Netflix is ready for you to watch a lot more Korean TV

It was last year’s most unlikely TV phenomenon, the ultra-violent Korean series that became Netflix’s number one show of all time.

At its peak, Squid Game’s record-setting run saw it reign as the most viewed Netflix show in 94 countries, with 95 per cent of its viewership coming from outside Korea. According to the streamer, viewers watched 1.65 billion hours of Squid Game in its first 28 days on the platform (Bridgerton’s 625 million viewers in the same period is the second-placed show on that list).

Squid Game is Netflix’s biggest hit of all time.Credit:Netflix

Squid Game’s success also caused a global run on Netflix’s other Korean shows including Sweet Home, Hellbound and space-thriller The Silent Sea, which all entered Netflix’s top 10 charts outside Korea.

It’s little wonder, then, that Netflix has doubled down on Korean content for 2022.

“We showcased 15 original shows last year, and this year we’re doing 25,” says Don Kang, VP of content for Netflix Korea. “Next year, it’s unlikely that will go down… Korean content is becoming one of the main pillars of global entertainment.”

You can almost picture the boardrooms at Netflix’s Australian headquarters whenever the Korean example comes up, studio executives furiously pondering how to emulate its global streaming success (eh, maybe not with stuff like – checks notes – “Tidelands”). So how did they do it?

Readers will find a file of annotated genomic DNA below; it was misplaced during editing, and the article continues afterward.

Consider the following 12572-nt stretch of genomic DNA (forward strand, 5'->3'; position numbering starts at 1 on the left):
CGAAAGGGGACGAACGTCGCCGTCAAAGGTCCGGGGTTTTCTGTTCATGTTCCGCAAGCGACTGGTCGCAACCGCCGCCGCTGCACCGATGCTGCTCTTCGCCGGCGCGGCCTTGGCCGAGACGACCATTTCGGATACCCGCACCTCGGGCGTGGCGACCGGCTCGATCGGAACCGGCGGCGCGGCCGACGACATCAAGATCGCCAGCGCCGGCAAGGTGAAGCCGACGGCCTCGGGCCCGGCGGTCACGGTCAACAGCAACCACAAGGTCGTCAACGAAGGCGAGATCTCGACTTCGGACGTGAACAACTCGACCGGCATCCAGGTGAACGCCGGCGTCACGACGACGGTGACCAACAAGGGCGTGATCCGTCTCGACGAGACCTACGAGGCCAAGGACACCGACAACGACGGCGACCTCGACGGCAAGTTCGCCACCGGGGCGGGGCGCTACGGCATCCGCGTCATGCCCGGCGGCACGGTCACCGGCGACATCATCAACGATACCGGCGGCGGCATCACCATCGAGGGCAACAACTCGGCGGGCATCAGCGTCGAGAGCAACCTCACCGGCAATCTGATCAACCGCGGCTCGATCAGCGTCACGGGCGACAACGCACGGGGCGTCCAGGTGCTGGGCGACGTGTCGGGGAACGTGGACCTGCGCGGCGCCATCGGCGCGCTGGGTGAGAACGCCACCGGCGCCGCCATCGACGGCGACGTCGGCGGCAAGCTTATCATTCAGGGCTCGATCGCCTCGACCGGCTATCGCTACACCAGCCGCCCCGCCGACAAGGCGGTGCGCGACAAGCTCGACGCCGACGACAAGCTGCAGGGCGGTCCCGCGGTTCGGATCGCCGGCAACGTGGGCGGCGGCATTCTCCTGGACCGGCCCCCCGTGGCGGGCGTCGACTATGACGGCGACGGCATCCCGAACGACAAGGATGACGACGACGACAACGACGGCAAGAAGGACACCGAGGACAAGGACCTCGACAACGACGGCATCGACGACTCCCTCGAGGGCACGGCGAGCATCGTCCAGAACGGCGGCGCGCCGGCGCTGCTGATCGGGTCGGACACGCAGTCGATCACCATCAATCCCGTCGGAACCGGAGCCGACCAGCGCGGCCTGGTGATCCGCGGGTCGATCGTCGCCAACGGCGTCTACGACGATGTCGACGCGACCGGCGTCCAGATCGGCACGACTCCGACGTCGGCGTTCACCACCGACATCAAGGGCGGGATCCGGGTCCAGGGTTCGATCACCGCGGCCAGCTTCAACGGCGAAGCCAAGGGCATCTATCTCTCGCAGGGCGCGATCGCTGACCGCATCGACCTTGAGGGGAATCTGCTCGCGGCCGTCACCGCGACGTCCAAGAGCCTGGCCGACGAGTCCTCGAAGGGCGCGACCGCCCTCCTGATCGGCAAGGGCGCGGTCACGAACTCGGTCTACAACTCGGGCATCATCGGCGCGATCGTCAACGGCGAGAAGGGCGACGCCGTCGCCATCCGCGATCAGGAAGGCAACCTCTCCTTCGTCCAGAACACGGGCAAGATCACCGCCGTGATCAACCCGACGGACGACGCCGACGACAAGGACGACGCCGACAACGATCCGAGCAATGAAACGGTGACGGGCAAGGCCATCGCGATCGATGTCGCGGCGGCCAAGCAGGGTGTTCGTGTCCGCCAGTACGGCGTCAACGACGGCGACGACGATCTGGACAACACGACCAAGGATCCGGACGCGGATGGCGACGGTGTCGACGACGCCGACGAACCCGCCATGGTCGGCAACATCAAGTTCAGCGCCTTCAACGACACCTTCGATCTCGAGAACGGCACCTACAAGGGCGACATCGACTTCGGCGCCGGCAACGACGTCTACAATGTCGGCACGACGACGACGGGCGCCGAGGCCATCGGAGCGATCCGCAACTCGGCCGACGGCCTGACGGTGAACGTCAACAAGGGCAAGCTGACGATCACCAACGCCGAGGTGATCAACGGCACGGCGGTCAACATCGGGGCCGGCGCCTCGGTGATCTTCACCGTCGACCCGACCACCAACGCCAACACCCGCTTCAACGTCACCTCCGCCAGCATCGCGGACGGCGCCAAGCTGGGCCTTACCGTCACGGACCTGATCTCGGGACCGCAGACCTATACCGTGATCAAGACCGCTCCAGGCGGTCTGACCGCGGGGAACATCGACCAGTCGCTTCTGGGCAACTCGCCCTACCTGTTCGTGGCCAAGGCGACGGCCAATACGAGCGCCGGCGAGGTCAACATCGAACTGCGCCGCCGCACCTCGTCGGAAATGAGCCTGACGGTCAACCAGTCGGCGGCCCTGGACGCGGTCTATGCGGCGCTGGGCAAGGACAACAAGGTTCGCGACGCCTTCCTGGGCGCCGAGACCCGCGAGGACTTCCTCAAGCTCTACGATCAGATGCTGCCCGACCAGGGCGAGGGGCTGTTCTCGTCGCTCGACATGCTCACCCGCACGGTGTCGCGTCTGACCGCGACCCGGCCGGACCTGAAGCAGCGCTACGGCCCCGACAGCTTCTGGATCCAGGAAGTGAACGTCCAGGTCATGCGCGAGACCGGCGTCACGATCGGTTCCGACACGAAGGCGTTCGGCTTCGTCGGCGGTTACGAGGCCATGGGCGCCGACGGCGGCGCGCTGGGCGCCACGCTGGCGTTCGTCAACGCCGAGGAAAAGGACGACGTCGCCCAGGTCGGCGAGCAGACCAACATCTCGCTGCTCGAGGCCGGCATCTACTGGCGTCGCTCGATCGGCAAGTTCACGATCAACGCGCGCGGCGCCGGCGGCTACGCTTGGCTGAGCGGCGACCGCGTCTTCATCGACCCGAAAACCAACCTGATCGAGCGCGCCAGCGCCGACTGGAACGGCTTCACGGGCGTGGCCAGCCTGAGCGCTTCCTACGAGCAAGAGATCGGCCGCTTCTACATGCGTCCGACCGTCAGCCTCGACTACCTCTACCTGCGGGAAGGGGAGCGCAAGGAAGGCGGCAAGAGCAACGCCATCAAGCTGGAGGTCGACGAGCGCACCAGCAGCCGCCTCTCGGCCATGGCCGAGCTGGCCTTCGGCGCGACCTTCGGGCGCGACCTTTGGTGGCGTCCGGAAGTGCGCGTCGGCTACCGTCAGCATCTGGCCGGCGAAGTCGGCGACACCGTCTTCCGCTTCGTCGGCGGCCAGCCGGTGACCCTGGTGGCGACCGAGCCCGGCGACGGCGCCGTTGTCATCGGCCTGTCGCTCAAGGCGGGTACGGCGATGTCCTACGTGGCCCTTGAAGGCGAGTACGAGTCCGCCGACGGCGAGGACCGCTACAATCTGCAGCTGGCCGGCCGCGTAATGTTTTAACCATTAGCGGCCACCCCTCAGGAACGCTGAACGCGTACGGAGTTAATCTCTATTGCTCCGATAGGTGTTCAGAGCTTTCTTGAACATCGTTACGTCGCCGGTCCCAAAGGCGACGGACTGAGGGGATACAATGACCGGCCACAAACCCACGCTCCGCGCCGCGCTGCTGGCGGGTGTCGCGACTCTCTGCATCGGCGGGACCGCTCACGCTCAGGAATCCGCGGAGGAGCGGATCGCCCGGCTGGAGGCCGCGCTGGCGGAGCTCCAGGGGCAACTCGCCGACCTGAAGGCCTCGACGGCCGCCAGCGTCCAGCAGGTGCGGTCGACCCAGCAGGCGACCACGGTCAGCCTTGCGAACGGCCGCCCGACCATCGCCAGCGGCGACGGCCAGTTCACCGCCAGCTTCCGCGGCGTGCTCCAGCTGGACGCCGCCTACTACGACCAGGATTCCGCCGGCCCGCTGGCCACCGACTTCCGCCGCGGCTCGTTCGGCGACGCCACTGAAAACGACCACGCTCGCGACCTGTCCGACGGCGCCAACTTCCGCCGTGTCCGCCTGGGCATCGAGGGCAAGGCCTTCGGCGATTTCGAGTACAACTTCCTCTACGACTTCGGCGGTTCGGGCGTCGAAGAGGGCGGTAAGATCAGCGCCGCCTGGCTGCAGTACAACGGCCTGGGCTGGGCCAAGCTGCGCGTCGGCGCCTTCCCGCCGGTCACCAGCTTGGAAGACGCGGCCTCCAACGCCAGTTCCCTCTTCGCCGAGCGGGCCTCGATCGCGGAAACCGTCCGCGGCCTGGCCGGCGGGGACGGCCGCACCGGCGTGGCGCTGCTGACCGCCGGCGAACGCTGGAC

“The success that we had last year, we planted the seed years ago,” Kang says. Netflix first entered the Korean market in 2016; its first original series was the 2017 romantic drama, Love Alarm.

“At that time we were testing the possibilities of Korean content, how it could work. But we had success before. Kingdom is one of the iconic series we produced,” Kang says of the hit 2019 period thriller. “Sweet Home is another that did well in Korea and outside of Korea, too.

“What was specifically different last year is that the level of engagement for shows like Squid Game, Hellbound, My Name, The Silent Sea, it far exceeded our expectations. The successes we had last year, it really proved our belief in the Korean creative community.”

To devotees of hallyu, the term given to the international proliferation of Korean pop culture since the ’90s, Korea’s global takeover of Netflix might’ve made complete sense. Even before today’s ubiquitous K-pop groups like BTS and Blackpink were dominating global streaming playlists, acts like Rain, 2NE1 and, of course, Psy, were courting international attention. Before Bong Joon-Ho’s Parasite was the toast of Hollywood in 2020, Park Chan-Wook’s Vengeance Trilogy, including Oldboy, was wowing the early ’00s festival circuit.

Park Kyu-young in Netflix Korea’s pre-Squid Game hit, Sweet Home.Credit:Netflix

Squid Game’s success stems from the same context, says Kang.

“In Korea, we have a very well-established system where cinemas and broadcasting channels have been producing great content in a very competitive environment for decades, and the audience expectation around the standards of that content is super high. So in order for a creator to be chosen to tell their story and be beloved by the public, they need to go through a lot of thinking and make sure the production quality is great,” he says.